“Somewhere along the way, you find ways to compensate for Kelly’€™s loss, and Max is our answer right now to come in and help us out in that area.”

Talbot’s Bruins career has been odd to this point since being acquired at last season’s trade deadline, but if the veteran wants to improve his odds of staying in the NHL beyond this season, Kelly’s absence will provide him the opportunity to improve his stock.

“I’€™m going to do whatever they ask me to do here and work hard,” Talbot said. “If I get into games, I’€™ll play hard and do what I’€™ve been doing for 11 years. I’€™m not trying to play like Kells plays or like anybody else. I’€™m going to play like Max Talbot can play. That’€™s all I can do.”

Read More: Chris Kelly, Max Talbot,
David Pastrnak won’t travel with Bruins for road trip 11.04.15 at 12:06 pm ET
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David Pastrnak

David Pastrnak

David Pastrnak will not travel with the Bruins for their upcoming road trip, an indication that he will miss Boston’s next three games as he continues to rest a bruised foot.

“He’€™s staying behind,” Claude Julien said after Wednesday’s practice. “He’€™s going to be staying behind for the weekend.”

Pastrnak suffered his injury early in the third period of last Tuesday’s game against the Coyotes. He played in Boston’s next two games, but ineffectiveness led Julien to give him just three shifts over the final two periods of Saturday’s win over the Lightning. The Bruins then determined that Pastrnak was better off resting the foot and recalled Alexander Khokhlachev from Providence to play in his place.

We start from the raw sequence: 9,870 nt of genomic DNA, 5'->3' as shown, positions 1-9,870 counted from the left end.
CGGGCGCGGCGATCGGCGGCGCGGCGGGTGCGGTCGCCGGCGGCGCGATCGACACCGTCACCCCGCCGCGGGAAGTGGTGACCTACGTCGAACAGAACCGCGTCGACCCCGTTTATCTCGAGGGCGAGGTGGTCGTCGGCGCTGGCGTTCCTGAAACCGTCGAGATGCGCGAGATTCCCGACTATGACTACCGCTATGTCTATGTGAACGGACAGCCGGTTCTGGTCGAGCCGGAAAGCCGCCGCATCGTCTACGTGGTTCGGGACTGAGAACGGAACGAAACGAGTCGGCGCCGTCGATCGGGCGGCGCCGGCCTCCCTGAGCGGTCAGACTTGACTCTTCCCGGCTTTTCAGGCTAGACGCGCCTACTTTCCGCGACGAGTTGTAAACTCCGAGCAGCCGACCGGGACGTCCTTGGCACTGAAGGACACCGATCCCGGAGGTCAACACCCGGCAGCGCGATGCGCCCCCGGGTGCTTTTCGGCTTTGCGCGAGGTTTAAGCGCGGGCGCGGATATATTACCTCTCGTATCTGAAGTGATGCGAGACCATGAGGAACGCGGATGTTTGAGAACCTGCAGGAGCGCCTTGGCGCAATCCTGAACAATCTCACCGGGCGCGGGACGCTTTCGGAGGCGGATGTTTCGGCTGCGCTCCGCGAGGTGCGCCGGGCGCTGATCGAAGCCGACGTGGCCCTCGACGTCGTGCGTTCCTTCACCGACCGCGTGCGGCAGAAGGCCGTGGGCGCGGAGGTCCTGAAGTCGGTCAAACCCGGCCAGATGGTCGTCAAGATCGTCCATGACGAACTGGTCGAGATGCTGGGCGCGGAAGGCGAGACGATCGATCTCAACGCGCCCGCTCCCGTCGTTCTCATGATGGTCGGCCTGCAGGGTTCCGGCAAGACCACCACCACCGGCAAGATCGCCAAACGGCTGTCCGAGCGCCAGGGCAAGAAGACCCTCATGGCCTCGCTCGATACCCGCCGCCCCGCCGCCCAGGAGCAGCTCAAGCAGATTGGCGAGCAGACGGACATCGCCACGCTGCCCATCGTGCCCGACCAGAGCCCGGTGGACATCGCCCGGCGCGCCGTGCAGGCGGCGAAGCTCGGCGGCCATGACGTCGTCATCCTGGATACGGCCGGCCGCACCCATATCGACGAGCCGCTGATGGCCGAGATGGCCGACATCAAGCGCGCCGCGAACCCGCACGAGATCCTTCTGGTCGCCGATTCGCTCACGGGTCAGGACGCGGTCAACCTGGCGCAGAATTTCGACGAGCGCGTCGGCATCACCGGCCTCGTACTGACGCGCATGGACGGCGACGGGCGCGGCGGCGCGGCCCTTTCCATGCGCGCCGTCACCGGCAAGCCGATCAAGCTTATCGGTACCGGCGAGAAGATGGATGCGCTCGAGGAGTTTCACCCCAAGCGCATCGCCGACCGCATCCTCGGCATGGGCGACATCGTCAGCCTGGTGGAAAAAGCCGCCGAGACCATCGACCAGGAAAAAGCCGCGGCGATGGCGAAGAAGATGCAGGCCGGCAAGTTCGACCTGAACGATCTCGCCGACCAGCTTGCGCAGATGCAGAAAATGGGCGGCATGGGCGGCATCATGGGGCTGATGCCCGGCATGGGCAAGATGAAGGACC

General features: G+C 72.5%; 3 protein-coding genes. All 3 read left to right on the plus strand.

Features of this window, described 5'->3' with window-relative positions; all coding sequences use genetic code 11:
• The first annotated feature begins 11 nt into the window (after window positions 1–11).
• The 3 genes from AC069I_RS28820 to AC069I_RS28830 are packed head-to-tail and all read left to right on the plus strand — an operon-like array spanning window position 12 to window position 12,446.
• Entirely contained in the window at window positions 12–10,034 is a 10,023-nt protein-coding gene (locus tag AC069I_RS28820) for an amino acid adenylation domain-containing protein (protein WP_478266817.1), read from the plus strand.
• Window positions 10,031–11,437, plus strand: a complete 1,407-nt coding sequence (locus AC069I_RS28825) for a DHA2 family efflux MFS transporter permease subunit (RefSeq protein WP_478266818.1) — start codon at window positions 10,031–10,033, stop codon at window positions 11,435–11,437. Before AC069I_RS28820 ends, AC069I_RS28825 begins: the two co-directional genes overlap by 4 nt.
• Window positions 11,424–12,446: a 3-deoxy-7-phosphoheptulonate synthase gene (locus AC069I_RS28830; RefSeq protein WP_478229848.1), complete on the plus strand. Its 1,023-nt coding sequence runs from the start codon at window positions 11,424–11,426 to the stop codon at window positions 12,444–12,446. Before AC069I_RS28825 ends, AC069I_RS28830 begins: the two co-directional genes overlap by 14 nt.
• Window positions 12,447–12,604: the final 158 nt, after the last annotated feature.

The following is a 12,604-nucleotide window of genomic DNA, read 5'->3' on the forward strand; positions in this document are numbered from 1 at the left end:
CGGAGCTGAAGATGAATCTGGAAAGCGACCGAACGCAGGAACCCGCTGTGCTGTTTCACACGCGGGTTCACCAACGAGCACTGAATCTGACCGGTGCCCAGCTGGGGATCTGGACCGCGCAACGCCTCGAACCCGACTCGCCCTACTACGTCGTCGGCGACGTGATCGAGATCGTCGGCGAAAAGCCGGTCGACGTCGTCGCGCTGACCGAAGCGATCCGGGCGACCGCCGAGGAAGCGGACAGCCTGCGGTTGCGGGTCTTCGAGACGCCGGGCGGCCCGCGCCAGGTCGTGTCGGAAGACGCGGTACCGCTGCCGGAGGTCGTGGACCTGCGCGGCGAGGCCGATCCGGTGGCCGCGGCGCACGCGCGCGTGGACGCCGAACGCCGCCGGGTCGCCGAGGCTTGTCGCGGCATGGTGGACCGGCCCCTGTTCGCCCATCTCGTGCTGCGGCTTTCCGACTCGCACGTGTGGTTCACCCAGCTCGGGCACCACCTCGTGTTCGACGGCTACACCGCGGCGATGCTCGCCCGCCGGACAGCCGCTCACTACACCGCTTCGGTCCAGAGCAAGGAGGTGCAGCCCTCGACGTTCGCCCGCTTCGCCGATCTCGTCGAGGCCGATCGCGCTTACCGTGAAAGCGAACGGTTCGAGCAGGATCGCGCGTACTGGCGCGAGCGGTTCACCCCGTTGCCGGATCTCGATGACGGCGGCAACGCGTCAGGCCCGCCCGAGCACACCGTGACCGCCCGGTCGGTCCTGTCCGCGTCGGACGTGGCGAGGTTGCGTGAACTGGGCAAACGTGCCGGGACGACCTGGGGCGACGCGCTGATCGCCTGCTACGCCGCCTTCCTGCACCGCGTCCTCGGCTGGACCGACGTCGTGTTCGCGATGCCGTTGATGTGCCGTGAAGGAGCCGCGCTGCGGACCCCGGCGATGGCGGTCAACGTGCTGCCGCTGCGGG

Dennis Seidenberg will travel with the Bruins for the trip, but will not play. Seidenberg, who is nearly six weeks into his recovery from back surgery, is practicing with the team but not close to playing.

The three-game road trip won’t be easy for the Bruins, who are coming off a disappointing 5-3 loss to the Stars at home. The B’s will face the Capitals (8-3-0), Canadiens (11-2-1) and Islanders (7-3-3) on the trip.

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Bruins recall Max Talbot from Providence in wake of Chris Kelly injury 11.04.15 at 11:18 am ET
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Max Talbot

Max Talbot

The Bruins made a predictable move Wednesday, recalling forward Max Talbot in wake of Chris Kelly‘s at-least-regular-season-ending femur fracture.

Talbot, 31, was sent to Providence on Oct. 27 and had four assists in three AHL games this season. He dressed in only two games for Boston this season before being sent down. It was likely that he would eventually be sent down at some point, as he cleared waivers prior to the start of the season.

The recall of Talbot makes sense given that like Kelly, he’s a veteran bottom-sixer who can kill penalties. The Bruins also have Alexander Khokhlachev on their roster playing in place of David Pastrnak, who is dealing with a bruised foot.

Kelly was scheduled to have surgery on Wednesday after suffering his injury on his first shift of Tuesday’s loss to the Stars. His recovery is expected to take six-to-eight months.

Read More: Chris Kelly, Max Talbot,